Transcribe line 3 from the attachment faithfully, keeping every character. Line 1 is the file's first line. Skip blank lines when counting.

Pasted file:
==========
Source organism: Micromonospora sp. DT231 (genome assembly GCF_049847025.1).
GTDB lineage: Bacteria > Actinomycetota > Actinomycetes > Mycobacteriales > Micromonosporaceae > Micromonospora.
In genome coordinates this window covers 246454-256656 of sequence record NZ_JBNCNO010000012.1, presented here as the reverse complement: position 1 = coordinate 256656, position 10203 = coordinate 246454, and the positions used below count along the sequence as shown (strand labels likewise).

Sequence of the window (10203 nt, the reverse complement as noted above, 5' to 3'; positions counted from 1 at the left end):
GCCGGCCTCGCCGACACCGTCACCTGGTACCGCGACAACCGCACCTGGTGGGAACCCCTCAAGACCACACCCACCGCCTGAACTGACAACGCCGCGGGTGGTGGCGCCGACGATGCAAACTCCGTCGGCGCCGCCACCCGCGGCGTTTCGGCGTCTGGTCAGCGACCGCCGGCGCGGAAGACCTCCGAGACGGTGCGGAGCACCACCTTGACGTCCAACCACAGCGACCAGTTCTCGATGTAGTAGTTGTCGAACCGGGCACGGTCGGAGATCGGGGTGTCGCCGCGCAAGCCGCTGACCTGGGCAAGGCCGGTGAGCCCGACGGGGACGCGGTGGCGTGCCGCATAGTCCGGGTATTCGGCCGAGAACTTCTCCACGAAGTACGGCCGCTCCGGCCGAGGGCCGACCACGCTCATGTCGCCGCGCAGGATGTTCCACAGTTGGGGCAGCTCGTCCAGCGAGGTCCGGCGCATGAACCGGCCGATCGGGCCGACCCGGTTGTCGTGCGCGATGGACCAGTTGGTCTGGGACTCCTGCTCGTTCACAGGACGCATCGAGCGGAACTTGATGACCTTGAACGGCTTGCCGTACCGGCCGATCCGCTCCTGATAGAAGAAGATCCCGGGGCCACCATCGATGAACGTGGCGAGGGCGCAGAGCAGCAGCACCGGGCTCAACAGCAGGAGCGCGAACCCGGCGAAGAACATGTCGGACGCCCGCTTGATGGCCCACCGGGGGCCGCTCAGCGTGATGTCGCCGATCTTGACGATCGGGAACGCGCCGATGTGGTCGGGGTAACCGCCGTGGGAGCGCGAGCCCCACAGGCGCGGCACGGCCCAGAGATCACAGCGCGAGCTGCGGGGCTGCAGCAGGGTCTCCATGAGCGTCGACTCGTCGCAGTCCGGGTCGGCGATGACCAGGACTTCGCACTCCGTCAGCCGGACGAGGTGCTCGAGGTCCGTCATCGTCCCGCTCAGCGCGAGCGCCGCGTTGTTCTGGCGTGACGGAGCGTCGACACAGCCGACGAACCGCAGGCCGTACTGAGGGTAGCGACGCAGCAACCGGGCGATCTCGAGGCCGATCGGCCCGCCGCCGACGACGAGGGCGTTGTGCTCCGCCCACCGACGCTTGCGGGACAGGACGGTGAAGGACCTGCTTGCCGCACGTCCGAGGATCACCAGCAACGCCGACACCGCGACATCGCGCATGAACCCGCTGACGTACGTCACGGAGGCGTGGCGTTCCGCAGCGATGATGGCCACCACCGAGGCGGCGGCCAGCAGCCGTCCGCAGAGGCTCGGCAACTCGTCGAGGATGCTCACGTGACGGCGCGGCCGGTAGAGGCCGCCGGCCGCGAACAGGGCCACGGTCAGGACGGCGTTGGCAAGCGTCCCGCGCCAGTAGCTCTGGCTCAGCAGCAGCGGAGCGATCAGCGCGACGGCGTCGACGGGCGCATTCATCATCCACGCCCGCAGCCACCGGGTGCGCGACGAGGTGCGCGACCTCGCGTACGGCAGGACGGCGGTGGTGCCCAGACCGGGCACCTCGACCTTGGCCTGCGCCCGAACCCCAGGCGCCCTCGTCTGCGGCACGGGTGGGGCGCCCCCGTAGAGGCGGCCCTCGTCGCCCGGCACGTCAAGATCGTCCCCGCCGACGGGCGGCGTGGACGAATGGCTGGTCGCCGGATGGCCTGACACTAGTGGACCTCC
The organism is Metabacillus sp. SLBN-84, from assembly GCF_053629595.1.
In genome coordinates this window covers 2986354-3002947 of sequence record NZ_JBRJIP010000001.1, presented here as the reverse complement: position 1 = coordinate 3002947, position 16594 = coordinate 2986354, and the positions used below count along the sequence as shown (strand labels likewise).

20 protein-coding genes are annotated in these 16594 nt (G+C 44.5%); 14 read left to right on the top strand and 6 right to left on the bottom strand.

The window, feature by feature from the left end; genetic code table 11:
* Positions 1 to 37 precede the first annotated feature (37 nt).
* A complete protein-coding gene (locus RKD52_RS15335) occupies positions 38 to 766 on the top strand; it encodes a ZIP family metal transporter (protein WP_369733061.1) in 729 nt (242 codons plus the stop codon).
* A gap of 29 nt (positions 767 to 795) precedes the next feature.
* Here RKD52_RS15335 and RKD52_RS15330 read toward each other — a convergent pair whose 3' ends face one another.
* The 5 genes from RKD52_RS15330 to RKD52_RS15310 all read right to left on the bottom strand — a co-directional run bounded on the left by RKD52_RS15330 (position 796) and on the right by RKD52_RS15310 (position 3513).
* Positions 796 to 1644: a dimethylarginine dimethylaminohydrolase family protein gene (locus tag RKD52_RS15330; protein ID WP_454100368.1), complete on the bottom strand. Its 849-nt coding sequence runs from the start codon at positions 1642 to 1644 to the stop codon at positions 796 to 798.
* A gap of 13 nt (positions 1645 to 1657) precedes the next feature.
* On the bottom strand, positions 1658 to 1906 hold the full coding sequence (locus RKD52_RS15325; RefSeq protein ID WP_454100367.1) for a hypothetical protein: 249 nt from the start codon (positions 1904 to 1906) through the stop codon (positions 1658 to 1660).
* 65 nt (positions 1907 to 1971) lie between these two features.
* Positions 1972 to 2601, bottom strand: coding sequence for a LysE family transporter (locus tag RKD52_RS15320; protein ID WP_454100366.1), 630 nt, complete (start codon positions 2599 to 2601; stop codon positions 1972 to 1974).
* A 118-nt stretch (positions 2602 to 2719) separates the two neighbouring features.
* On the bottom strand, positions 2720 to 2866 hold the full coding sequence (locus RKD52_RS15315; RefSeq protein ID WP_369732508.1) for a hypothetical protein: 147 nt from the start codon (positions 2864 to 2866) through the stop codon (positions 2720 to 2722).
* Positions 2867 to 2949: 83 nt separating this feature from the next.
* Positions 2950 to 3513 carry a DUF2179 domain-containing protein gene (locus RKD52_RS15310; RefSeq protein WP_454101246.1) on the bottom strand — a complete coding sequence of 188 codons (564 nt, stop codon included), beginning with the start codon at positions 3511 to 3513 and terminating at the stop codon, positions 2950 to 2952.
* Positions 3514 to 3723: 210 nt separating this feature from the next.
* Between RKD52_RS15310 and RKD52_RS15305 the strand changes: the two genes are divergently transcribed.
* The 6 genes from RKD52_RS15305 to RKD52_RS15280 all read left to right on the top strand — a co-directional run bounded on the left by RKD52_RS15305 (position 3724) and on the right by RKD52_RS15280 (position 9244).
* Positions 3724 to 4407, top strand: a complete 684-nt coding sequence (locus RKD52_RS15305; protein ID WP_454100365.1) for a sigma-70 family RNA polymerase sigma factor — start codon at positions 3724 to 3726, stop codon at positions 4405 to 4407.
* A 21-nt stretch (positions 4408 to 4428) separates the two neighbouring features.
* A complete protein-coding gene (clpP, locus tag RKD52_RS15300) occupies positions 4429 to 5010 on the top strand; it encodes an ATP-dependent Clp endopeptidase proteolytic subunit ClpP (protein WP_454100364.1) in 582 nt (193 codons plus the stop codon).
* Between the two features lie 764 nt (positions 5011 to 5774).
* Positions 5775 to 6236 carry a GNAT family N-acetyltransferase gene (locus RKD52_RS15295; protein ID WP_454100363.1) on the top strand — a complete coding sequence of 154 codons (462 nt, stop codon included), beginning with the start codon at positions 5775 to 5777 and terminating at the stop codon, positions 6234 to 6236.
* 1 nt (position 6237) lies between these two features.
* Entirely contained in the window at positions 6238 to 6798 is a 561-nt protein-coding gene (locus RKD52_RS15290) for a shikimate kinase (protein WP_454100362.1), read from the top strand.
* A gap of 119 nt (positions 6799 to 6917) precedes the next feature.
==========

In genome coordinates this window covers 246454-256656 of sequence record NZ_JBNCNO010000012.1, presented here as the reverse complement: position 1 = coordinate 256656, position 10203 = coordinate 246454, and the positions used below count along the sequence as shown (strand labels likewise).